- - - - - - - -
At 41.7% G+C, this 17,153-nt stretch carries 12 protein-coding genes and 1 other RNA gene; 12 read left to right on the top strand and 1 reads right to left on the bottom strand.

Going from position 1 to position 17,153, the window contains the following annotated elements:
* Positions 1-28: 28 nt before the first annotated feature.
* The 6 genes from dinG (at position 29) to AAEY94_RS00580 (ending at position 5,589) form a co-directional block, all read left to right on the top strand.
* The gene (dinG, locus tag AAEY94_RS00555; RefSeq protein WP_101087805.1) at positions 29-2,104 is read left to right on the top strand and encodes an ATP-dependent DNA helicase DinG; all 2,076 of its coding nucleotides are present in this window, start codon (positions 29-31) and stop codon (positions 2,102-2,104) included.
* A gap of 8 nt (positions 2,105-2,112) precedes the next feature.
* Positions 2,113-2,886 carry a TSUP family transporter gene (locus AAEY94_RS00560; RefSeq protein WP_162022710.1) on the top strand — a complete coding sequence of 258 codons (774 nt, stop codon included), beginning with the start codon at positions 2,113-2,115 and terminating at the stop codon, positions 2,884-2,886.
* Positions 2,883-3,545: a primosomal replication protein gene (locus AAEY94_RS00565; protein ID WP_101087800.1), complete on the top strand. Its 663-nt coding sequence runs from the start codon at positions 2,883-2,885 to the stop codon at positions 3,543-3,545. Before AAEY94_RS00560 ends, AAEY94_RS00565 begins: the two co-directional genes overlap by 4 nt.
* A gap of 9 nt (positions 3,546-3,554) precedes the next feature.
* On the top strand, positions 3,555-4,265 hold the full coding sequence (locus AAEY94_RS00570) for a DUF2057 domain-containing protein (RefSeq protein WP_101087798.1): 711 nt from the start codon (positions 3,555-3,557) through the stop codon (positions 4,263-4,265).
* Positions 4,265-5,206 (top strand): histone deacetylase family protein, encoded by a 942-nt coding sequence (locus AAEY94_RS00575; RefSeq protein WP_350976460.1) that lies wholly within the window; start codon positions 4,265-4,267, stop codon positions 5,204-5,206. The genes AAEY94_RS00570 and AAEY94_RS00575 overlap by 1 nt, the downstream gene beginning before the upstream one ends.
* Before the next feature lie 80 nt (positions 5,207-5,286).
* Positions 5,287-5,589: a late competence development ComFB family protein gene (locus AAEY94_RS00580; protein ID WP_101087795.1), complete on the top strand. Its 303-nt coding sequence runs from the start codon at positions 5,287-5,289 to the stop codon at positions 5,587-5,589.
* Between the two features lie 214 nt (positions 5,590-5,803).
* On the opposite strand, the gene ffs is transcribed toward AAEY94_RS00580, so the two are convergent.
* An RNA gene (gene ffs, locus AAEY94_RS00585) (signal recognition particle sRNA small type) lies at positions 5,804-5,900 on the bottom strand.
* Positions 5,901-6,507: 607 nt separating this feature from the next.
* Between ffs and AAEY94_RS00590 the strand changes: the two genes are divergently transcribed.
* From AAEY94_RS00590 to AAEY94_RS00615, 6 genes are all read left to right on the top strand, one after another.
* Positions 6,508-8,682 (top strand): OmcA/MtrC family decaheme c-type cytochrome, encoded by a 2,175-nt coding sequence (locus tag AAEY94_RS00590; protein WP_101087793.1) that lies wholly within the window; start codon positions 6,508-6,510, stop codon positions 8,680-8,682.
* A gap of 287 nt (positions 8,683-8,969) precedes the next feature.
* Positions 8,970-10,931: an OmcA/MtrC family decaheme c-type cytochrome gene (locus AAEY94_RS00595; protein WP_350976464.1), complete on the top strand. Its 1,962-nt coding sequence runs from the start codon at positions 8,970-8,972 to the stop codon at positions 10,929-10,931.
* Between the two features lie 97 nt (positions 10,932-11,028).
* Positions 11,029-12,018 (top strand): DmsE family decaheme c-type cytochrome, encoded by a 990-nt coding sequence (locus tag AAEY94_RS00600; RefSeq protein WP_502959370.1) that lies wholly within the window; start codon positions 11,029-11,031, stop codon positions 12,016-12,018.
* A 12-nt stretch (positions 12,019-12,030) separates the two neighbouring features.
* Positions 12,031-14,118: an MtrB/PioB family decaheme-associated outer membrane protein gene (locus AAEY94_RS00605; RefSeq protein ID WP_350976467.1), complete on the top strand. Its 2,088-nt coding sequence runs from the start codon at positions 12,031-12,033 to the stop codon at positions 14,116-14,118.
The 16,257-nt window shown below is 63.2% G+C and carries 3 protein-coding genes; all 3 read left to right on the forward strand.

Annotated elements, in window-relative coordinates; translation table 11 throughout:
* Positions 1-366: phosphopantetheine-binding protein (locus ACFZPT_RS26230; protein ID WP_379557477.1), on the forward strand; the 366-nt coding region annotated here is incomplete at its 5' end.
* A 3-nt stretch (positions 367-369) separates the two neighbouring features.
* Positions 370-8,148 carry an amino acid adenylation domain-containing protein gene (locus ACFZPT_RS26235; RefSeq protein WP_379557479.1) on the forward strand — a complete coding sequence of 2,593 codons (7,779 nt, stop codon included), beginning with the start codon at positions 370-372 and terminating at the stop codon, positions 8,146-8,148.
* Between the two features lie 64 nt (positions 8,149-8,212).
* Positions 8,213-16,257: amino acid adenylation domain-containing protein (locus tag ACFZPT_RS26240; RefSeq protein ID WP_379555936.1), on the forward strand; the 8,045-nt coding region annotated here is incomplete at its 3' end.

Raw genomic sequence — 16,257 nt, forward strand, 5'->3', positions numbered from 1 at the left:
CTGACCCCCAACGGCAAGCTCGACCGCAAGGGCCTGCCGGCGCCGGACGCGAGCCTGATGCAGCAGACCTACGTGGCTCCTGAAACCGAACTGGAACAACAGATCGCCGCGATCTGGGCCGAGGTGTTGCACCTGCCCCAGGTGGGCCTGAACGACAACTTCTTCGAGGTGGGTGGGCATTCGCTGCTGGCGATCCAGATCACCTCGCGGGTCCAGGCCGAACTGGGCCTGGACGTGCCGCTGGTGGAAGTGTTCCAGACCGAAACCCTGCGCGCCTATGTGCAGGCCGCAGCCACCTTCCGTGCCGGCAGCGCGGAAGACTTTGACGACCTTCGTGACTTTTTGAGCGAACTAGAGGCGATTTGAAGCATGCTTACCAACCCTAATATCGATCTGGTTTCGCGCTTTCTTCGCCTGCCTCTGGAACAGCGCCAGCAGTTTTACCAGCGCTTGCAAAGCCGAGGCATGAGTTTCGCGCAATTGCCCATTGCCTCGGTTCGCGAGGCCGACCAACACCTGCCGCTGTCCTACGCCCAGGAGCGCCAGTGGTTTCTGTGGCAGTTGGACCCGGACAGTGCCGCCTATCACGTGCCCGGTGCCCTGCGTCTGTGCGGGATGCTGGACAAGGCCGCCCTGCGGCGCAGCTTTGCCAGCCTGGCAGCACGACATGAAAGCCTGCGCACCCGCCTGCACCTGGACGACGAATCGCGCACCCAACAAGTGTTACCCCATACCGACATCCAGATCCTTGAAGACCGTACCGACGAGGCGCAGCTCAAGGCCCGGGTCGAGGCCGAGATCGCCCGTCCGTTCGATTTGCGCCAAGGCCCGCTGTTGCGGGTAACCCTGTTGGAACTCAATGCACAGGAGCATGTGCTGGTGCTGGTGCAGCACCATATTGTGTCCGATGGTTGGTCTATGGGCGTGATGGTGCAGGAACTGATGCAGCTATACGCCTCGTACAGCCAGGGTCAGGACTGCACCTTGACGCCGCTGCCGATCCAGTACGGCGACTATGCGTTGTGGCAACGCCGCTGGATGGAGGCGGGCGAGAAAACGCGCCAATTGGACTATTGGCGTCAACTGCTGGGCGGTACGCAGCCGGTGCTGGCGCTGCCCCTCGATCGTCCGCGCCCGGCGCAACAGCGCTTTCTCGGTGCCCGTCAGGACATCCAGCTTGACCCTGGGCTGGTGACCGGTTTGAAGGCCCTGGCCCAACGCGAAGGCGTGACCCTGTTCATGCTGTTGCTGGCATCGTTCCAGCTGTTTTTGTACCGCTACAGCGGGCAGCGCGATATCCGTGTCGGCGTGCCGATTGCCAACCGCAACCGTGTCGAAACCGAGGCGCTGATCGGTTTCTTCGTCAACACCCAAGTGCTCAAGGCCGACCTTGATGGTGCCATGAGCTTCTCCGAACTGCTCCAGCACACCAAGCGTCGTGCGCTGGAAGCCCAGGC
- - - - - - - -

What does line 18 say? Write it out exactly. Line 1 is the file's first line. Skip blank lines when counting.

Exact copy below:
* Between ffs and AAEY94_RS00590 the strand changes: the two genes are divergently transcribed.